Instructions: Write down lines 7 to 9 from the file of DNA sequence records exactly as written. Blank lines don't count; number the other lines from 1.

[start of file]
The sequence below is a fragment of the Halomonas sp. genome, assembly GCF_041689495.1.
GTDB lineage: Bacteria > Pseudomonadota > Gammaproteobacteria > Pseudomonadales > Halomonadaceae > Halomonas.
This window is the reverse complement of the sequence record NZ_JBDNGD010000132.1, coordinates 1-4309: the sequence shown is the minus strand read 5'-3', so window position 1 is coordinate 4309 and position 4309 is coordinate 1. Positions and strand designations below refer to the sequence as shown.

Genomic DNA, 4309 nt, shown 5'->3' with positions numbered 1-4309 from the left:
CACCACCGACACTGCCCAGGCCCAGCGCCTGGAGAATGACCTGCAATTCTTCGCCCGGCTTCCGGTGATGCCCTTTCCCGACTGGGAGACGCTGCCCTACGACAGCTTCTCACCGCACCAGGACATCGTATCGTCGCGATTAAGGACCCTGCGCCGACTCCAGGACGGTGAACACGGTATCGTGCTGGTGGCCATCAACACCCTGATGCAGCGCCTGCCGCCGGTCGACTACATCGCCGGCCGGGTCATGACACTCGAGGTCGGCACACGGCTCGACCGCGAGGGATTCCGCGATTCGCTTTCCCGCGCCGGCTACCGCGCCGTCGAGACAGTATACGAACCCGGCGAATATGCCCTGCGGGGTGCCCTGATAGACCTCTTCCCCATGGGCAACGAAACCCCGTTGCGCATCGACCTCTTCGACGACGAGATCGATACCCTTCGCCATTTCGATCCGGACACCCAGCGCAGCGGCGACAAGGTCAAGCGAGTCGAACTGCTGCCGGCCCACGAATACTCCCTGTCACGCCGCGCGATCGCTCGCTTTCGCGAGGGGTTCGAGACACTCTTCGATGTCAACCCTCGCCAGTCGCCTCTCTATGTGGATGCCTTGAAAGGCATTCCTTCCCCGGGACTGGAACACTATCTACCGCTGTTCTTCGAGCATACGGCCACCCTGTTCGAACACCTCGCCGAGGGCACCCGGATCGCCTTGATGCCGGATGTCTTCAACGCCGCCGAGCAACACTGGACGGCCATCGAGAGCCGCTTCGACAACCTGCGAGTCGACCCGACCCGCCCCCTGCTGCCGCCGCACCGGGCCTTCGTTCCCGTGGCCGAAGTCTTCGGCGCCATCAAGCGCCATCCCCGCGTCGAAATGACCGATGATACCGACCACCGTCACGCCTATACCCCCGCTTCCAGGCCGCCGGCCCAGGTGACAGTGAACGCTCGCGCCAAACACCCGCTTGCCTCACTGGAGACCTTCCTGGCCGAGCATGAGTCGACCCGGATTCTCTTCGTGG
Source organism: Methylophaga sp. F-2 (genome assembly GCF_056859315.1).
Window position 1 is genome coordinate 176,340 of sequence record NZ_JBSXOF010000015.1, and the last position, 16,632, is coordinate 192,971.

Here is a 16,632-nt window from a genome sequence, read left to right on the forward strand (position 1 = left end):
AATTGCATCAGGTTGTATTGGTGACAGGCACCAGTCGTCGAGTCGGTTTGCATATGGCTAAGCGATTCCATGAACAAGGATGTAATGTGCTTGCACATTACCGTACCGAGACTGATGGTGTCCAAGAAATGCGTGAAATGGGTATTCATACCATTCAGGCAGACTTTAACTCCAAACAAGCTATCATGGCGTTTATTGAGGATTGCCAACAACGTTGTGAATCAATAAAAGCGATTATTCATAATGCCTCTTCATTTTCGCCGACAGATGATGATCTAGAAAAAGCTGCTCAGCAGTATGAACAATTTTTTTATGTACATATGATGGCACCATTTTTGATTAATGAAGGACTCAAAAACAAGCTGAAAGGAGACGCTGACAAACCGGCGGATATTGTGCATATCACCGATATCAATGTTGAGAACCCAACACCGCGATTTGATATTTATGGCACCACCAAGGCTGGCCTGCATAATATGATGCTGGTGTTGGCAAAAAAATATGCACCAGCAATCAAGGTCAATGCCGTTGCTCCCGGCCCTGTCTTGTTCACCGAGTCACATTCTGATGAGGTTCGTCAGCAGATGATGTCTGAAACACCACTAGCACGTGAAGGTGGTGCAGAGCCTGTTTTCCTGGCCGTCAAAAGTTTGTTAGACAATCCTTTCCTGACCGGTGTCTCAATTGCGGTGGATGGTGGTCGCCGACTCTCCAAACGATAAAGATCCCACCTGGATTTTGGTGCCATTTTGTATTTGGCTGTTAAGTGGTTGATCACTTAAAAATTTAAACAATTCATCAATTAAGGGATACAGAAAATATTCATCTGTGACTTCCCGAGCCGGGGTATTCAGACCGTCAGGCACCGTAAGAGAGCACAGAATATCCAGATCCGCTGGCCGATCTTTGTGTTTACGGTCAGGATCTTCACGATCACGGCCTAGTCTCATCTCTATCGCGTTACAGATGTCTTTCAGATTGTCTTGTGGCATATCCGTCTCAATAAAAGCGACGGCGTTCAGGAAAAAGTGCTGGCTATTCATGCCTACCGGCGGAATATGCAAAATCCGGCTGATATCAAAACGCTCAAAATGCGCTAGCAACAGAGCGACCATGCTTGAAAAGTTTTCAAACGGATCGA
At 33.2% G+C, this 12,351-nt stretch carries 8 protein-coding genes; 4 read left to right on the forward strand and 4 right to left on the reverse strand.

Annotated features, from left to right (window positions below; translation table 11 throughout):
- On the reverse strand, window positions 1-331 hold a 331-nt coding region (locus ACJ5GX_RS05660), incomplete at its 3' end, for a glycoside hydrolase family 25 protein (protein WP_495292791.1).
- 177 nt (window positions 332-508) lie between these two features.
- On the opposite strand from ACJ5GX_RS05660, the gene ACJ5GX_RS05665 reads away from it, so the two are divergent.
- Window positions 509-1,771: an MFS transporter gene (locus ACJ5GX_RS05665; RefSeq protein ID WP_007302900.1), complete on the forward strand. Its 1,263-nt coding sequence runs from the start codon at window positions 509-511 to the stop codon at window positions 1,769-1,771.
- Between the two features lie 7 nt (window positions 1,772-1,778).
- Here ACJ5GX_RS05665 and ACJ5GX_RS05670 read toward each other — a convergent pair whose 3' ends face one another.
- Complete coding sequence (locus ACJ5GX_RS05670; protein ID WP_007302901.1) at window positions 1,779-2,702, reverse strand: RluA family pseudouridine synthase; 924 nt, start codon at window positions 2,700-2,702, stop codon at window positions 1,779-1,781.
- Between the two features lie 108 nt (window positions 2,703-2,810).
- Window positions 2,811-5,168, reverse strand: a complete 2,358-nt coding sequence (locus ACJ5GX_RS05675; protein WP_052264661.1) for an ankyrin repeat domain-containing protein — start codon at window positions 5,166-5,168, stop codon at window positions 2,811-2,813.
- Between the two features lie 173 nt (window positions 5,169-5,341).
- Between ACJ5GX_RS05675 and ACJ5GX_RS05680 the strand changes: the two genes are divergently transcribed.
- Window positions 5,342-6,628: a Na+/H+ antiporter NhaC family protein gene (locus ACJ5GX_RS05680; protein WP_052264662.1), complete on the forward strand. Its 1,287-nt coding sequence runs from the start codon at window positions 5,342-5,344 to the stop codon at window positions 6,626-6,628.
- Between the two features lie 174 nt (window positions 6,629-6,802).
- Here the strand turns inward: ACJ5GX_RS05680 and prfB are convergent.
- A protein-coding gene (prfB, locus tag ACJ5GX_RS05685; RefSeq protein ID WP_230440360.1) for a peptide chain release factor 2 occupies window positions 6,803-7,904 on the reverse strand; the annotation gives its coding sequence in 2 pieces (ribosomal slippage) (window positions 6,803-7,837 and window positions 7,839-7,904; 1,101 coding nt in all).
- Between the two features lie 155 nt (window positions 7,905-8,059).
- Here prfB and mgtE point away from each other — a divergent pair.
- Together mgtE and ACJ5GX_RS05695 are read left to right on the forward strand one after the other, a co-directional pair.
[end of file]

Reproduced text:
Window position 1 is genome coordinate 176,340 of sequence record NZ_JBSXOF010000015.1, and the last position, 16,632, is coordinate 192,971.

Here is a 16,632-nt window from a genome sequence, read left to right on the forward strand (position 1 = left end):
AATTGCATCAGGTTGTATTGGTGACAGGCACCAGTCGTCGAGTCGGTTTGCATATGGCTAAGCGATTCCATGAACAAGGATGTAATGTGCTTGCACATTACCGTACCGAGACTGATGGTGTCCAAGAAATGCGTGAAATGGGTATTCATACCATTCAGGCAGACTTTAACTCCAAACAAGCTATCATGGCGTTTATTGAGGATTGCCAACAACGTTGTGAATCAATAAAAGCGATTATTCATAATGCCTCTTCATTTTCGCCGACAGATGATGATCTAGAAAAAGCTGCTCAGCAGTATGAACAATTTTTTTATGTACATATGATGGCACCATTTTTGATTAATGAAGGACTCAAAAACAAGCTGAAAGGAGACGCTGACAAACCGGCGGATATTGTGCATATCACCGATATCAATGTTGAGAACCCAACACCGCGATTTGATATTTATGGCACCACCAAGGCTGGCCTGCATAATATGATGCTGGTGTTGGCAAAAAAATATGCACCAGCAATCAAGGTCAATGCCGTTGCTCCCGGCCCTGTCTTGTTCACCGAGTCACATTCTGATGAGGTTCGTCAGCAGATGATGTCTGAAACACCACTAGCACGTGAAGGTGGTGCAGAGCCTGTTTTCCTGGCCGTCAAAAGTTTGTTAGACAATCCTTTCCTGACCGGTGTCTCAATTGCGGTGGATGGTGGTCGCCGACTCTCCAAACGATAAAGATCCCACCTGGATTTTGGTGCCATTTTGTATTTGGCTGTTAAGTGGTTGATCACTTAAAAATTTAAACAATTCATCAATTAAGGGATACAGAAAATATTCATCTGTGACTTCCCGAGCCGGGGTATTCAGACCGTCAGGCACCGTAAGAGAGCACAGAATATCCAGATCCGCTGGCCGATCTTTGTGTTTACGGTCAGGATCTTCACGATCACGGCCTAGTCTCATCTCTATCGCGTTACAGATGTCTTTCAGATTGTCTTGTGGCATATCCGTCTCAATAAAAGCGACGGCGTTCAGGAAAAAGTGCTGGCTATTCATGCCTACCGGCGGAATATGCAAAATCCGGCTGATATCAAAACGCTCAAAATGCGCTAGCAACAGAGCGACCATGCTTGAAAAGTTTTCAAACGGATCGA